Stephen’s grandfather (who we all refer to as Pa) is famous in our family for his enchiladas. Everyone loves them and Stephen especially. (He has been known to shovel down 20 or more at once, and no, I’m not exaggerating. My husband really loves these enchiladas!) Seeing how Pa’s enchiladas reign supreme, I’ve never attempted to make enchiladas. (How can I compete with perfection?) When I saw the recipe for sweet potato & black bean enchiladas in Healthy Tipping Point, I had to give them a try. They are totally different from Pa’s enchiladas, which made them less intimidating.
My grocery store didn’t have sweet potatoes (go figure), so I bought yams instead. I started by cubing up two of those bad boys and boiling them. They eventually ended up in the blender, which made me think that I probably could have skipped cutting them. (Don’t sweet potato/yam skins have magic nutrients in them or something?)
The yam mash got mixed with a mini can of corn, a regular sized can of black beans, and some cut up onion.
Maybe not the most appetizing in appearance, but I would have eaten this mixture straight outta the bowl. I thought the yams smelled like Thanksgiving (when else do I eat yams?) but they didn’t taste like they do on Turkey Day. (Probably because I didn’t add cinnamon or other holiday fixin’s.) The yam mixture was really smooth and creamy. The taste of the beans, corn, and onion shined through and the sweet potato/yam just becomes a part of the background.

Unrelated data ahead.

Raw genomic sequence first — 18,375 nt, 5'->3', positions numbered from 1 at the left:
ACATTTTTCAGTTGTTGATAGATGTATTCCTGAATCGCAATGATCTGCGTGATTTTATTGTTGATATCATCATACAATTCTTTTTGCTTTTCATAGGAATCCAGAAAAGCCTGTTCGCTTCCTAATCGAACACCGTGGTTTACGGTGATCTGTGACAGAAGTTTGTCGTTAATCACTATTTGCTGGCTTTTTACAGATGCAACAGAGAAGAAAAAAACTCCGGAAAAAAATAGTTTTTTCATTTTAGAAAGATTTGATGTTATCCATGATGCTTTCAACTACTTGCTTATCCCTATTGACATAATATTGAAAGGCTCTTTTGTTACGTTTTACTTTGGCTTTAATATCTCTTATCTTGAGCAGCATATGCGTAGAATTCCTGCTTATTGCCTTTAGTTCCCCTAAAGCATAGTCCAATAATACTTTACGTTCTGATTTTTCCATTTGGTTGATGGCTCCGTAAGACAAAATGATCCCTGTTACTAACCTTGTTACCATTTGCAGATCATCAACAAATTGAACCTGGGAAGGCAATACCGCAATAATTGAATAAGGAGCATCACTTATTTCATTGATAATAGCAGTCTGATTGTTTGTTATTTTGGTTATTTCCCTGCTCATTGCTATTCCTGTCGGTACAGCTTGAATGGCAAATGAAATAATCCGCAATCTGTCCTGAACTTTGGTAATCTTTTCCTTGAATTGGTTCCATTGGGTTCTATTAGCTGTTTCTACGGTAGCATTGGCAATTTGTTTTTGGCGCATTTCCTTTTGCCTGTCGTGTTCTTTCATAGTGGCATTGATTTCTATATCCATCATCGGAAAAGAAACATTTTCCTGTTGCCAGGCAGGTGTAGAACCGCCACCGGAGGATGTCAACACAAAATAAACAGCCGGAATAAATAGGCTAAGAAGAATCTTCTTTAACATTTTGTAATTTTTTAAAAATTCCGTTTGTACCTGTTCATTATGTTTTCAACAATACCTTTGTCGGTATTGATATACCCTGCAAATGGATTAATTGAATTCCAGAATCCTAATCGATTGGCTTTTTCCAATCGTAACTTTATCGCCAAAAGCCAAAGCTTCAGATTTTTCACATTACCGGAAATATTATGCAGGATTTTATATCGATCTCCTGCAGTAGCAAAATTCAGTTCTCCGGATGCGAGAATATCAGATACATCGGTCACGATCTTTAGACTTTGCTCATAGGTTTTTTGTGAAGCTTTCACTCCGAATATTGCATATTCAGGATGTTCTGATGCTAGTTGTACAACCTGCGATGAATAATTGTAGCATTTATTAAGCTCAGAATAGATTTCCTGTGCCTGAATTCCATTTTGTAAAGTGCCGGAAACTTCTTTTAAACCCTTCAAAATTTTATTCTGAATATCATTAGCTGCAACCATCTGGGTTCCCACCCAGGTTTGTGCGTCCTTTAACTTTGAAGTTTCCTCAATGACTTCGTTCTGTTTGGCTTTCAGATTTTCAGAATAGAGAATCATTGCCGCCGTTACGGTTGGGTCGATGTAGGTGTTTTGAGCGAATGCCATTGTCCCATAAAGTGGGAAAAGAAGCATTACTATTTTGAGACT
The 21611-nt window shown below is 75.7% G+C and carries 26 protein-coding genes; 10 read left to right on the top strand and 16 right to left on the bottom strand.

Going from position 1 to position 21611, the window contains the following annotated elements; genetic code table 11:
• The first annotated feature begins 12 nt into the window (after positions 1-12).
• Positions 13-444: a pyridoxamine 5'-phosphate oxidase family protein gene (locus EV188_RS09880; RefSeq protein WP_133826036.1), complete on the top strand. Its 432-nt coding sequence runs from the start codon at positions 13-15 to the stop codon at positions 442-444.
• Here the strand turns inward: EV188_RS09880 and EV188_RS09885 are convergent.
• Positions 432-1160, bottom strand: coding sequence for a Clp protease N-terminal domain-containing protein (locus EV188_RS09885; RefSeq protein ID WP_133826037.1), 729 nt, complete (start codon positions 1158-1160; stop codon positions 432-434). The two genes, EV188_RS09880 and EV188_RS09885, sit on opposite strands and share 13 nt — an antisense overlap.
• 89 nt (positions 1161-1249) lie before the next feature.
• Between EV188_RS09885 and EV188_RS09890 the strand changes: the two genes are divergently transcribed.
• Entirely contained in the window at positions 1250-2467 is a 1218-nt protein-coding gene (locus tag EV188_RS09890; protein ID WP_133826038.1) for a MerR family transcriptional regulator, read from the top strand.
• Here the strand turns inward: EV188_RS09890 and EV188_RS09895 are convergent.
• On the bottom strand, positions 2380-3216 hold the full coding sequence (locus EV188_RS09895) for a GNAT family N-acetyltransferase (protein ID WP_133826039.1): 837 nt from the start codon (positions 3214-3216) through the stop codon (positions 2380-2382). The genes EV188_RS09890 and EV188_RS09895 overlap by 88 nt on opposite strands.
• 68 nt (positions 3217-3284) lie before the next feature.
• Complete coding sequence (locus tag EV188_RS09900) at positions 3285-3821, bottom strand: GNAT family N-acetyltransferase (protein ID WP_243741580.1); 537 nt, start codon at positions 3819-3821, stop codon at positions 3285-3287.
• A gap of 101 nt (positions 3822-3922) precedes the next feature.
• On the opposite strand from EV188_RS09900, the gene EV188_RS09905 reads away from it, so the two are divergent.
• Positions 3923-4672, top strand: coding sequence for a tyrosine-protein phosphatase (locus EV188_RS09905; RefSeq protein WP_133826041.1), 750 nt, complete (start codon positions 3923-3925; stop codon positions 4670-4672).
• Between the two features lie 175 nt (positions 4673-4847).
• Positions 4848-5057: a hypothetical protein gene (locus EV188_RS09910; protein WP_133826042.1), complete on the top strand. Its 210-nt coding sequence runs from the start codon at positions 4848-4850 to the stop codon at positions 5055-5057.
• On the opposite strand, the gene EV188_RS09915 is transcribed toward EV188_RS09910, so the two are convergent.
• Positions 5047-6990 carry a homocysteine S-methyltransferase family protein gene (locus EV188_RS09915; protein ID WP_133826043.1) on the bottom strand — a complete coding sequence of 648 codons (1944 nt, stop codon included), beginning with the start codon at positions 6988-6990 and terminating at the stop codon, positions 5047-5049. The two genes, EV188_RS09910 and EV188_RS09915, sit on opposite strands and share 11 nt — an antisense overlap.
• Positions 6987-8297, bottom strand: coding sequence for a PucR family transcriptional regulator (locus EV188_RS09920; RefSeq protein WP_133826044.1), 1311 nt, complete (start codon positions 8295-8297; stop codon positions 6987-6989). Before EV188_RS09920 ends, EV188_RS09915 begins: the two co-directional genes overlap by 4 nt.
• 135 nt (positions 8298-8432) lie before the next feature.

I gave the blender a quick rinse, and then used it to make enchilada sauce. I could have used store-bought, but the book has a recipe to make your own. Plus, I had a cilantro surplus from my previous cooking adventure, so why not. Into the blender went tomatoes, onion, lime juice, salt, canned green chiles, and cilantro. I blended it until it was totally smooth.
The filling went into tortillas. The tortillas went into a casserole dish. The salsa went on the enchiladas. The enchiladas went into the oven. And 15 minutes later, the enchiladas went into my belly.
Life as it should be! Survey says: two thumbs up! Yummy!. There are a lot of steps involved (for me, that is), but each step is really easy. The blender does most of the work. My only misstep: when I poured the salsa on the enchiladas, I didn’t really think about how much salsa would be the right amount. Instead, I just dumped it all on. Whoopsie. I had way more salsa than was necessary and totally drown my enchiladas. I simply dumped the excess out before putting the dish in the oven. No biggie, but my guys were a little soggy. I won’t do that next time.
These are definitely not Pa’s enchiladas. But different can be good! While I don’t think I could get my husband to eat 20 of these, I do see myself making them again. Easy and delicious, my two big requirements!
Do you have any foods in your family that you (or someone else) is famous for making? (My Uncle John’s black bean dip is another family favorite. I ate a metric ton of the stuff at my bridal shower.) Do yam skins have magical nutrients? What else can I do with this cilantro before it goes bad?*